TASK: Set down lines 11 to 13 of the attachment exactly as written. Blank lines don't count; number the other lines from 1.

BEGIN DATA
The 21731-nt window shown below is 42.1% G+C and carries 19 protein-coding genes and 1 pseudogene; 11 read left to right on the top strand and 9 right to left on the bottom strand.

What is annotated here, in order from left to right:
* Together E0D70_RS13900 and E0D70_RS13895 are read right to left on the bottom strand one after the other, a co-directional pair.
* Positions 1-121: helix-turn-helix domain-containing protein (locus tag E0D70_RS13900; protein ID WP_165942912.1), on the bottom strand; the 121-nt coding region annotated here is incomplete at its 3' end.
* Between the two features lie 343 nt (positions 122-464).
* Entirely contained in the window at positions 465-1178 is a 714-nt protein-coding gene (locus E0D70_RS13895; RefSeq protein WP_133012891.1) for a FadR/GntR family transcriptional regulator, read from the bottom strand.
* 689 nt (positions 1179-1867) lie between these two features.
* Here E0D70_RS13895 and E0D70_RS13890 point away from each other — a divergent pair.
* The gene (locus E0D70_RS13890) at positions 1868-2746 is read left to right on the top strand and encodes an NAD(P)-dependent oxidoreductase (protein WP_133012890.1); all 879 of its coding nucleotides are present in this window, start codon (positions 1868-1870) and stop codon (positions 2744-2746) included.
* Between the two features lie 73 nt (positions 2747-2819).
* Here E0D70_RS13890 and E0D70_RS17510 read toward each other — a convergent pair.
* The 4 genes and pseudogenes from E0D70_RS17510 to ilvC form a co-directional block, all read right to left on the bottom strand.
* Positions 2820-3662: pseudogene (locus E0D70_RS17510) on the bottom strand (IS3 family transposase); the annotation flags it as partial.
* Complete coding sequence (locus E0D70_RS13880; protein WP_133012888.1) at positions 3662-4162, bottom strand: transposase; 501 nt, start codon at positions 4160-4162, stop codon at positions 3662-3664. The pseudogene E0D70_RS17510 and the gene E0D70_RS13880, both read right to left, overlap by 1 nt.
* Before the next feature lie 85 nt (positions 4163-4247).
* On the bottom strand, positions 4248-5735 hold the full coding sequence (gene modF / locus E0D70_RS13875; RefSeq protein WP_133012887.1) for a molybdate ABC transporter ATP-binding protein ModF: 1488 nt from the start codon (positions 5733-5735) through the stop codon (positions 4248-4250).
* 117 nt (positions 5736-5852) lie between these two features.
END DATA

* Here E0D70_RS13890 and E0D70_RS17510 read toward each other — a convergent pair.
* The 4 genes and pseudogenes from E0D70_RS17510 to ilvC form a co-directional block, all read right to left on the bottom strand.
* Positions 2820-3662: pseudogene (locus E0D70_RS17510) on the bottom strand (IS3 family transposase); the annotation flags it as partial.